Dramatic events in the past two years (Bruxelles, Istanbul, Paris, Nice, Copenhagen, Orlando, Ankara, Thalys, etc.) have shown us that even if the security threat in aviation remains, it is shifting landside, to public areas. These public areas may be a public square, a concert hall, a train station or indeed, an airport terminal.
For several years now, experts have been warning that the security checkpoint as we know it today, has reached its limits. These same experts foresee that the current system will get bogged down if we continue to add more and more layers.
This has led many professionals in our business to think that we are at a turning point and that security, as a whole, is at a watershed moment. It is time to find a better way. It is undeniably time for us to reach beyond what we know…time for a change….but do we even know where to start?
What is the way forward?
There is a school of thought that professes that technology is the solution. But threats emerge quickly and the terrorists’ new modus operandi is evolving very quickly. To fight, to counter-act this new generation of terrorist, speed is really the key. And, in fact, when a new threat is identified, even if the appropriate technology eventually finds its way to mitigate it, it may take several years and it will be too late.
Shift to investing in the people
Only people can change, evolve, and adapt as quickly as the threat is evolving. We must now change the balance and shift to investing in the people behind our airport operations. We have enough sophisticated technology, we now need to invest in people.
We all know the importance of nurturing a genuine culture of security among the entire airport community – one where everyone working in an airport considers security as part of their work. This is how we can create an environment that is really challenging for terrorists. Let us invest time, energy and money in this. It will be more efficient than trying to prevent and detect terrorists with more and more technology, processes and physical barriers that make it slower and more difficult for passengers to get where they are going.
Behaviour analysis, although controversial to some, can be effective and useful as one of a basket of measures that work together holistically. I recommend we go one step further with this: in addition to security officers specialized in behaviour analysis, we can provide basic training on abnormal behaviour detection to all staff working landside. Then the Behaviour Analysis Officers would exchange regularly with the people working landside and help them to develop a knack for detecting strange behaviours.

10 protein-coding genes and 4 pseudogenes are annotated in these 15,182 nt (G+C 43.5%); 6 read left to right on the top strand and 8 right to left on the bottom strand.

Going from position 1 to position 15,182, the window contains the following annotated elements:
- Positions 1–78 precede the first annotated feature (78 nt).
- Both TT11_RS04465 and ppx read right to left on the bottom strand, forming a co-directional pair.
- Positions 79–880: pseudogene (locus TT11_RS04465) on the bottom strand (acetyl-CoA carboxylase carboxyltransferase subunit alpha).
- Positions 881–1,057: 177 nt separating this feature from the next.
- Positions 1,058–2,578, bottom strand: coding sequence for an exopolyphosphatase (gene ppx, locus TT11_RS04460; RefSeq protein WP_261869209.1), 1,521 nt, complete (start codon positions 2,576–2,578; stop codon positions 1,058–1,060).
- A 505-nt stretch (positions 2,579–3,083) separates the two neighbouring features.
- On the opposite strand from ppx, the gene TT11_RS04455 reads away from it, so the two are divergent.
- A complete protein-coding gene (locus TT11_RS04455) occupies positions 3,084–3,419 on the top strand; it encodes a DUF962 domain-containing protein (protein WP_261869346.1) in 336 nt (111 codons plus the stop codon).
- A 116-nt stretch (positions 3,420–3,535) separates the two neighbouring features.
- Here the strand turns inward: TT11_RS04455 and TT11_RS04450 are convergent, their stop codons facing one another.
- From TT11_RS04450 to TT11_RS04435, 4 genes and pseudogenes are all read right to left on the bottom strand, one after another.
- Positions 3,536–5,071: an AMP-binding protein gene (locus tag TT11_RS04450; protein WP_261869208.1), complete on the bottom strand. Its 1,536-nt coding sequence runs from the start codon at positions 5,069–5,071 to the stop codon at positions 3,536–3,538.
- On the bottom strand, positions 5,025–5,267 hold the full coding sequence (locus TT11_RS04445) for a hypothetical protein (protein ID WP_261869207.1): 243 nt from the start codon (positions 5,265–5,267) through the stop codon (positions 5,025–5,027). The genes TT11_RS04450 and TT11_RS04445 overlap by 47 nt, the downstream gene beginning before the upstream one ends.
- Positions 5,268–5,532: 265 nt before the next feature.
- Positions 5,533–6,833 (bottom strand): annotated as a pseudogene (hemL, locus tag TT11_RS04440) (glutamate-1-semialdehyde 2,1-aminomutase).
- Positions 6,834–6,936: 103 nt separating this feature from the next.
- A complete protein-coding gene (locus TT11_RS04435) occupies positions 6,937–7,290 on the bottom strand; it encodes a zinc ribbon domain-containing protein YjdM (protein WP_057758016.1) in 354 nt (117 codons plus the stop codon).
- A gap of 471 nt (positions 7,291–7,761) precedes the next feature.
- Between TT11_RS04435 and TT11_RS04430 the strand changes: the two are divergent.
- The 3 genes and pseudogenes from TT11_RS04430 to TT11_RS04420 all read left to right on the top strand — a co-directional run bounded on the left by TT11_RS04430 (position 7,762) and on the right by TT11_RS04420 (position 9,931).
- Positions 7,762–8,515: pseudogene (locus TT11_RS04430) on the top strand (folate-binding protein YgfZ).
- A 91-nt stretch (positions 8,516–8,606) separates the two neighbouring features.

What we are seeing today in the field of security, are the tell-tale signs of a fundamental change in our missions, and, consequently, of our job in terms of operations, but also in terms of perimeter. We really have no choice but to think differently – we must adapt our thinking to the new situation. We cannot apply old recipes to new problems. We must be smarter. And we certainly cannot afford to miss the change – it is a critical moment for the communities who work at our airports and for the people who rely on them to get to where they want to go.
Join me for this discussion and more at the inaugural ICAO Aviation Security Symposium (AVSEC2017) at ICAO Headquarters (http://www.unitingaviation.com/avsec2017/) in September.
About the author
Erick BOURAÏ is Chairman of the ACI EUROPE Aviation Security Committee, and has worked in the aviation industry for more than 18 years. Five years ago he was appointed Head of Aviation Security Policy of Groupe ADP. Before that, he worked for more than 13 years in airport operations and ground handling, half of it in Paris – he was the Operation Manager of Paris-Charles de Gaulle Terminals 1 and 3. He spent the other half of his career in Asia (China and Cambodia).
Mr. BOURAÏ will participate as a panellist in this session:
Session S.1 Innovation at the Security Checkpoint
Today more than ever, airports are tasked with delivering strengthened security measures while providing passengers with a more convenient and less intrusive security screening journey. This session will deliver content from subject matter experts resulting in recommendations to enhance security and operational efficiency at screening checkpoints. Participants will benefit from lessons learned and best practices implemented elsewhere as well as understand how Smart Security guidance material applies to specific locations.
Register now for the Global Aviation Security Symposium (#AVSEC2017), held in collaboration with Airports Council International (ACI). The event will take place from 12-14 September at ICAO Headquarters in Montréal, Canada. It will bring together AVSEC professionals from around the globe to enhance the mind-set towards aviation security. It will also encourage international cooperation and collaboration to address the threat posed by terrorists targeting civil aviation by reinforcing, strengthening and promoting the international framework of aviation security standards.